Despite the increased distance, I continue my regular visits to Diou-djen-dji. When night has fallen, and the four couples who compose our society have joined us, as well as Yves and the “amazingly tall friend”— we descend again into the town, stumbling by lantern-light down the steep stairways and slopes of the old suburb.
This nocturnal ramble is always the same, and is accompanied always by the same amusements: we pause before the same queer booths, we drink the same sugared drinks served to us in the same little gardens. But our troop is often more numerous: to begin with, we chaperon Oyouki, who is confided to our care by her parents; then we have two cousins of my wife’s — pretty little creatures; and lastly friends — guests of sometimes only ten or twelve years old, little girls of the neighborhood to whom our mousmes wish to show some politeness.
Thus a singular company of tiny beings forms our suite and follows us into the tea-gardens in the evenings! The most absurd faces, with sprigs of flowers stuck in the oddest fashion in their comical and childish heads. One might suppose it was a whole school of mousmes out for an evening’s frolic under our care.
Yves returns with us, when the time comes to remount our hill; Chrysanthème heaves great sighs like a tired child, and stops on every step, leaning on our arms.
When we have reached our destination he says “Goodnight,” just touches Chrysanthème’s hand, and descending once more by the slope which leads to the quays and the shipping, he crosses the roadstead in a sampan, to get on board the ‘Triomphante.’
Meantime, we, with the aid of a sort of secret key, open the door of our garden, where Madame Prune’s pots of flowers, ranged in the darkness, send forth delicious odors in the night air. We cross the garden by moonlight or starlight, and mount to our own rooms.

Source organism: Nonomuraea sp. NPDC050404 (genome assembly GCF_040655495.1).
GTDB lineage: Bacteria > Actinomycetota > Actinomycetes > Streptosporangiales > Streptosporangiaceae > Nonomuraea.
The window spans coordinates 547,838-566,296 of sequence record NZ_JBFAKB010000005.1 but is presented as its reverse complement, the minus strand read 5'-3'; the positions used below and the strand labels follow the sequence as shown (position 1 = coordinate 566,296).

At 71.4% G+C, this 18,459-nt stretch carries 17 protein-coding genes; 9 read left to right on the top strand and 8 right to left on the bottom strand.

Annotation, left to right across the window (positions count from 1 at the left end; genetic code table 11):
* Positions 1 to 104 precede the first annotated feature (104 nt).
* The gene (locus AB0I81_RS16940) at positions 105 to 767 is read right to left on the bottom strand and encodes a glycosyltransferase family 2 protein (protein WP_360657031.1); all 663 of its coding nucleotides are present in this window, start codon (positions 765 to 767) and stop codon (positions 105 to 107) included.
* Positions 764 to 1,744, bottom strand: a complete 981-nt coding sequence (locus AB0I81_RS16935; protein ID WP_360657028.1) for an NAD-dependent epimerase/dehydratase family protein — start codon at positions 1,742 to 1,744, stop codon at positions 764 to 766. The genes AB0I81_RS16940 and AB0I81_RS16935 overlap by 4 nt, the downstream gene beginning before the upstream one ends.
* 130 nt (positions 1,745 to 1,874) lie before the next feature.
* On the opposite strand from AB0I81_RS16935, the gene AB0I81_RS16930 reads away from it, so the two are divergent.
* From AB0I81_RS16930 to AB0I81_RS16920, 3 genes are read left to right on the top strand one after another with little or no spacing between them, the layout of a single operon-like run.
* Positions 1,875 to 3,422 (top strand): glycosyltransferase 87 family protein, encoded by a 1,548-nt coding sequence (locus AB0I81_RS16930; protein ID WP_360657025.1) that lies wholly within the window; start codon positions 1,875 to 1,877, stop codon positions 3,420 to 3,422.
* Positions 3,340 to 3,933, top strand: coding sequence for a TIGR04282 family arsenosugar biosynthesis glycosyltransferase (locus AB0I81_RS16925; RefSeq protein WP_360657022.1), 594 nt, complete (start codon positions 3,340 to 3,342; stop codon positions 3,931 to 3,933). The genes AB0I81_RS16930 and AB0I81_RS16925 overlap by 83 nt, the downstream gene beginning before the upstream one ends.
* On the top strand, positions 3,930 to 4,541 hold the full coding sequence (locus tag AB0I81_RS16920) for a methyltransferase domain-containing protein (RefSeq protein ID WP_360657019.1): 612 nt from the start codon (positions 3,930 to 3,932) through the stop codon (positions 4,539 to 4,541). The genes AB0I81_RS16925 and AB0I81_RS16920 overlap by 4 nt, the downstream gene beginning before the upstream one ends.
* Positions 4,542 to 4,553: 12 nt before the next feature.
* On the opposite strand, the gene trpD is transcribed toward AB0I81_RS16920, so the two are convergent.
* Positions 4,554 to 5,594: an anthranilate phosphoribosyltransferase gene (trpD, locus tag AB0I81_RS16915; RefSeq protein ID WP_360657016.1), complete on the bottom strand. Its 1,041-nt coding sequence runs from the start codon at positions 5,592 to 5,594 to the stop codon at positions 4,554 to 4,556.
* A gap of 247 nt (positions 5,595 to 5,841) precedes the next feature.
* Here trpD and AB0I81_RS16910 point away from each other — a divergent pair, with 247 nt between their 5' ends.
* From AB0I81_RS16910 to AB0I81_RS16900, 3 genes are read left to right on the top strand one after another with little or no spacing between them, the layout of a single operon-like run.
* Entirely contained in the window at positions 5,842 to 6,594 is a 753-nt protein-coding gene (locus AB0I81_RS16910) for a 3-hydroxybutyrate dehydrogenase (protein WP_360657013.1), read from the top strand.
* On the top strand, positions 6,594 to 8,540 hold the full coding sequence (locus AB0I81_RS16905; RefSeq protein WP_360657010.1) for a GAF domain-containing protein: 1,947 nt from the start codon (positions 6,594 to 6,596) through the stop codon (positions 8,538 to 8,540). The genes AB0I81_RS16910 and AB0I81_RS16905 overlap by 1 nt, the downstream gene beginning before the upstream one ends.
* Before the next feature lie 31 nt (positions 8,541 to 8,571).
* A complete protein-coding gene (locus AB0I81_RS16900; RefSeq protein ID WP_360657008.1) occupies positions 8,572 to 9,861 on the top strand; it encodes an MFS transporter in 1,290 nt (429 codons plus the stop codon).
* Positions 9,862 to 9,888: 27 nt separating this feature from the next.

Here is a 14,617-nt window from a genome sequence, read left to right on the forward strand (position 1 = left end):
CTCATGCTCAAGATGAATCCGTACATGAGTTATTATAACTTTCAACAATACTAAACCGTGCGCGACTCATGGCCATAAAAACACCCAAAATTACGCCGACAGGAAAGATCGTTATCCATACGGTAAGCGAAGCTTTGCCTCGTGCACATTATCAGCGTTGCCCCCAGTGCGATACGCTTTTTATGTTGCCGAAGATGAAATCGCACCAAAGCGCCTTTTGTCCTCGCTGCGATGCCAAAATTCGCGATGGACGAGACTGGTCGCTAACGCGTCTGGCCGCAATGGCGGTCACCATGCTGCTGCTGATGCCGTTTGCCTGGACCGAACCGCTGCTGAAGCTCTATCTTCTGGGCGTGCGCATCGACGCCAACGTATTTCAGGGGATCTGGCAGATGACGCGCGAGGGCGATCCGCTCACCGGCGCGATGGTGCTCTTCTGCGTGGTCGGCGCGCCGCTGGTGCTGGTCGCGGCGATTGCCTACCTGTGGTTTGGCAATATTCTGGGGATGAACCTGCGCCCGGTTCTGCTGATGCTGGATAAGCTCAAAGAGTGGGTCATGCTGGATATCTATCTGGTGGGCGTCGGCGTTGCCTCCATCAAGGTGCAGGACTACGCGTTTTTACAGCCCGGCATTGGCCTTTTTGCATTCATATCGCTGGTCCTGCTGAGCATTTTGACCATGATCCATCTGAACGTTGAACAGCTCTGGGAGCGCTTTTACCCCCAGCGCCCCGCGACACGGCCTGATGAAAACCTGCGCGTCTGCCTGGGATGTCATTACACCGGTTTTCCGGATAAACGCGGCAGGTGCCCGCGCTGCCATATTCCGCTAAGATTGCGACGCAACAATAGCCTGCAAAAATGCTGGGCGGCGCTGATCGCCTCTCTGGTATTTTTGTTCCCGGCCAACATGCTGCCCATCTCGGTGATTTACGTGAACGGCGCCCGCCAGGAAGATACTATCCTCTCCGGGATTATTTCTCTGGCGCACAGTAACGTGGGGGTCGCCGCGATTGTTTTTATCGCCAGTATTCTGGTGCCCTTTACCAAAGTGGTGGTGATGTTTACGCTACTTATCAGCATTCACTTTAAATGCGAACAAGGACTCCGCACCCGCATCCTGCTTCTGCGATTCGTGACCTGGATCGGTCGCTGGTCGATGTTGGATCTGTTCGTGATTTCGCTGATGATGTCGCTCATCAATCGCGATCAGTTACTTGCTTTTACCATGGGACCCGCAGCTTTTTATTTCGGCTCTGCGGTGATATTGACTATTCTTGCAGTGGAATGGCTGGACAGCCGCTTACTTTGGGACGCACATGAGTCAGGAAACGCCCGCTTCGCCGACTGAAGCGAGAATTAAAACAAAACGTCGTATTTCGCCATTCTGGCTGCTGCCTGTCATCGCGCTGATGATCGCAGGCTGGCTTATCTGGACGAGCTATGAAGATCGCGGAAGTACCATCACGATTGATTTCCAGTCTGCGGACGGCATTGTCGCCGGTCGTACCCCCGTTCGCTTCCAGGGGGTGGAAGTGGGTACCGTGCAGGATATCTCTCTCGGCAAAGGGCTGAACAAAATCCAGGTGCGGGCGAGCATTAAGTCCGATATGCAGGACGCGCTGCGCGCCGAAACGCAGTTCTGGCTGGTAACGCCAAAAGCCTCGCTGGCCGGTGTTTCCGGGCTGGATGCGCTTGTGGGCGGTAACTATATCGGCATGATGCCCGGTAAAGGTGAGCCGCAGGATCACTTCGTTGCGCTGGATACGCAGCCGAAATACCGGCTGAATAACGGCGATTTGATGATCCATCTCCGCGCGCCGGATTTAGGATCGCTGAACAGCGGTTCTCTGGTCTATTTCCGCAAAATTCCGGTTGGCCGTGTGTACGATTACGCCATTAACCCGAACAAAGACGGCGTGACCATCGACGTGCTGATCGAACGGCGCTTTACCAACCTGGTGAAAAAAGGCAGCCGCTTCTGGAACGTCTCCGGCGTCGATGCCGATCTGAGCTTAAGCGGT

If it is very late — a frequent occurrence — we find all our wooden panels drawn and tightly shut by the careful M. Sucre (as a precaution against thieves), and our apartment is as close and as private as if it were a real European house.
In this dwelling, when every chink is thus closed, a strange odor mingles with the musk and the lotus — an odor essential to Japan, to the yellow race, belonging to the soil or emanating from the venerable woodwork; almost an odor of wild beasts. The mosquito-curtain of dark-blue gauze, ready hung for the night, falls from the ceiling with the air of a mysterious vellum. The gilded Buddha smiles eternally at the night-lamps burning before him; some great moth, a constant frequenter of the house, which during the day sleeps clinging to our ceiling, flutters at this hour under the very nose of the god, turning and flitting round the thin, quivering flames. And, motionless on the wall, its feelers spread out star-like, sleeps some great garden spider, which one must not kill because it is night. “Hou!” says Chrysanthème, indignantly, pointing it out to me with levelled finger. Quick! where is the fan kept for the purpose, wherewith to hunt it out of doors?
Around us reigns a silence which is almost oppressive after all the joyous noises of the town, and all the laughter, now hushed, of our band of mousmes — a silence of the country, of some sleeping village.
Last updated Monday, December 22, 2014 at 10:52